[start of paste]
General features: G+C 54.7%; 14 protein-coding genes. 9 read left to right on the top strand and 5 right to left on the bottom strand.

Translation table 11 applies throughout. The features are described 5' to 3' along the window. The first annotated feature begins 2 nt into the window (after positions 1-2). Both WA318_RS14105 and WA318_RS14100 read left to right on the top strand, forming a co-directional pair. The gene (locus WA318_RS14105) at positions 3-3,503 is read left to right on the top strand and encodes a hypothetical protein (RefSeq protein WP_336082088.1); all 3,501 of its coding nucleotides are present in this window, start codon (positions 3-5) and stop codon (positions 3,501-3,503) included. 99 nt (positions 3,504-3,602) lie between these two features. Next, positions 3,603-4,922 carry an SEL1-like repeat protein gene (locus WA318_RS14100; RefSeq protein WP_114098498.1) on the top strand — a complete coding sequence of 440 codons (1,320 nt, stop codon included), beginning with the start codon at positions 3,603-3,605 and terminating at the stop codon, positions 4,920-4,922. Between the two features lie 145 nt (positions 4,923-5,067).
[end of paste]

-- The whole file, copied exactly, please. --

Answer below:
General features: G+C 54.7%; 14 protein-coding genes. 9 read left to right on the top strand and 5 right to left on the bottom strand.

Translation table 11 applies throughout. The features are described 5' to 3' along the window. The first annotated feature begins 2 nt into the window (after positions 1-2). Both WA318_RS14105 and WA318_RS14100 read left to right on the top strand, forming a co-directional pair. The gene (locus WA318_RS14105) at positions 3-3,503 is read left to right on the top strand and encodes a hypothetical protein (RefSeq protein WP_336082088.1); all 3,501 of its coding nucleotides are present in this window, start codon (positions 3-5) and stop codon (positions 3,501-3,503) included. 99 nt (positions 3,504-3,602) lie between these two features. Next, positions 3,603-4,922 carry an SEL1-like repeat protein gene (locus WA318_RS14100; RefSeq protein WP_114098498.1) on the top strand — a complete coding sequence of 440 codons (1,320 nt, stop codon included), beginning with the start codon at positions 3,603-3,605 and terminating at the stop codon, positions 4,920-4,922. Between the two features lie 145 nt (positions 4,923-5,067).